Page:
The bell was also from the USS Alabama (again, I think that's what it is). This is the back yard.


I hope you all enjoyed the tour of this antebellum mansion. BTW, for those who do not know what antebellum means, it means "before the civil war". So, these houses have to have been built before 1861 to qualify. Thank you so much for coming by.
Now, let's go visit Laurie and Beverly and their participants!

23 comments:

Kathysue said...

Hi C, everytime I see John's eggs I gasp!!They are beyond anything I have ever seen. The word magnificient comes to mind!! I never get tired of seeign them. What a fun tour for your group to go to. I loved being able to see this glorious home. I have never been to that part of the country, I think it needs to go on my travel list. Thanks for the grand tour, loved it, Hugs Kathysue

Glenda/MidSouth said...

Loved the tour and the history of the beautiful home - Thank you.
I always enjoy visiting your blog - I feel I have learned something when I leave - and that is a good thing. :-D

Sarah said...

Christine, thank you for sharing these wonderful photos. I feel like I was along on this little trip. :-)

♥ Sonny ♥ said...

wow Christine, these are amazing pictures. I LOVED this post.. thank you

Sonny

SILVIA said...

lovely pics and story, you tell it so well...and thanks for teaching me what antebellum meant, i didnt know..
thank you christine and have a great weekend.

Sue (Someone's Mom) said...

You must have had a wonderful time, such an interesting history with this house. I love it that you could share pictures with us!

Gloria said...

Greetings! I thoroughly enjoyed your tour - the pictures were great and you made it so interesting! And don't you love the gorgeous aqua blue French dishes in the home? Wow...
Thanks for sharing!
Best regards,
Gloria

Cindy (Applestone Cottage) said...

Fun tour Christine!
I love these kind of tours, I could go on one every week!
There was a lot of tragedy in these families, kind of sad.
Hugs, Cindy

Diann said...

Oh, just beautiful Christine! thanks for sharing your get together with us!

mbkatc230 said...

What a beautiful and interesting tour Christine. Such a gorgeous home, I bet the gardens are amazing. The herringbone brick is so pretty. This looks like such a fun day! Kathy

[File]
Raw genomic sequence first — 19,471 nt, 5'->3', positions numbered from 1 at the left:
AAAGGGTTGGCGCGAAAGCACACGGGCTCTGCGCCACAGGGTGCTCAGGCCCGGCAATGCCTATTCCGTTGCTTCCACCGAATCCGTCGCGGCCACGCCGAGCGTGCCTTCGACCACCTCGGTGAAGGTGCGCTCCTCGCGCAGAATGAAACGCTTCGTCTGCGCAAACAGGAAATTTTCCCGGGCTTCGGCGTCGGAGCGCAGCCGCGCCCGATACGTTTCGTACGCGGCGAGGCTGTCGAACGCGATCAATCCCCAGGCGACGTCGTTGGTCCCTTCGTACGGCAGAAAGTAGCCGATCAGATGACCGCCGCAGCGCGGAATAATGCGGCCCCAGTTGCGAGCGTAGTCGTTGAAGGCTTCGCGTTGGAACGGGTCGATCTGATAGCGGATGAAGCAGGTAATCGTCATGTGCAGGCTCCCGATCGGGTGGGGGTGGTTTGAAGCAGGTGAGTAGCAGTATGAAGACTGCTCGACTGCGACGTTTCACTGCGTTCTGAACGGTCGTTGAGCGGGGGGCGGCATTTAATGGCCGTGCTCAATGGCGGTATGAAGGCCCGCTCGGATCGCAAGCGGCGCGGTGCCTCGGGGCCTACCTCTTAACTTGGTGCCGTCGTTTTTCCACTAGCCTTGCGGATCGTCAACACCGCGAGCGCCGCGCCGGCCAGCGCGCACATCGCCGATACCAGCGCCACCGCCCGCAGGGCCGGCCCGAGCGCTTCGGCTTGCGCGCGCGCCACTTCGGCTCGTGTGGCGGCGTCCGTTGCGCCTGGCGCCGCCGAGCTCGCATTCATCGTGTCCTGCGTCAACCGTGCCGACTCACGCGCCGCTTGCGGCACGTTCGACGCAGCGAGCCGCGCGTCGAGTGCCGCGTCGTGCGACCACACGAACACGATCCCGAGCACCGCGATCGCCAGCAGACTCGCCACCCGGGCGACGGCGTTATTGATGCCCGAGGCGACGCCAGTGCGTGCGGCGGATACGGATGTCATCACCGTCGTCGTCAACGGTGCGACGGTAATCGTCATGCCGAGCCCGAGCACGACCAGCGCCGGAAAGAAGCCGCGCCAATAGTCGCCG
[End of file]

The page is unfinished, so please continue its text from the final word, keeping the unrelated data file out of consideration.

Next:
laurie @ bargain hunting said...

Oh Christine, John's eggs still amaze me when I see them. They are something like you'd see in a fabulous museum. How wonderful to have a husband who appreciates and collects such wonderful treasures! The home tour was wonderful. When I was looking at your pictures, I was thinking that I had never been on one of these tours where they allowed picture-taking. How great that they let you take pictures at this one. I love the story about the true love returning to marry his first love. How tragic to lose a child from a fall down the stairs! Looks like you picked a great house for the M.B. to tour. Thank you for linking up to Fav. Things. laurie

someplace in thyme said...

What a lovely tour. I wish I could have seen it all in person. Just beautiful. Happy Pink Saturday, Char

Dredd said...

Thanks for giving us a "tour" it feels like i was there with you and your friends. Keep us posted, have a lovely saturday.

Debbie said...

Stunning! I was wondering at first how you where allowed to take the pictures...that is great they let you...wonderful photos.

Esther said...

What a great post, thank you for sharing! Happy Pink Saturday!! Esther XX

Carol at Serendipity said...

Christine,

What a great post about a wonderful mansion. Beautiful pictures.

Carol

PAT said...

I'm taking a little time, this morning to catch up. I'm so happy I stopped by. I enjoyed the tour so much. What a gorgeous place. Thank yoy for sharing the tour, Christine.

Aunt Amelia's Attic said...

Ohhhhhhhhhh, happy sigh...

Thank you so much for the tour. The photos and the story to go with them. Thank you so much.

I'd love to be able to visit such a place.

Gentle hugs..

Rosie@Journey to Charm said...

What a gorgeous home. It's one that we missed when we were touring there 3 years ago. Thanks for sharing. Woohoo!! You got your Secret Garden sign! It's beautiful and so perfect. Stay cool!

The Quintessential Magpie said...

Oops, I just realized I posted for this one on the post below! Love this, Christine!

XO,

Sheila :-)

D said...

Christine,
Great post! You did such a great job on the history of the house. I'm impressed. Your pictures are great, too. Thanks!

D

Blondie's Journal said...

The Sevres eggs are breathtaking to look at. John has a nice collection! I love this shade of blue.

Your tour was spectacular. You could give the tours yourself...you make each home so interesting! Some of the family stories are sad but I am sure there was a lot of happiness in Rosalie as well, especially when there were children there! A lot of laughter.

Thanks for this interesting post, Christine!

xoxo
Janie

siteseer said...

what a beautiful tour, and I'm not even tired :) I love all the history behind it.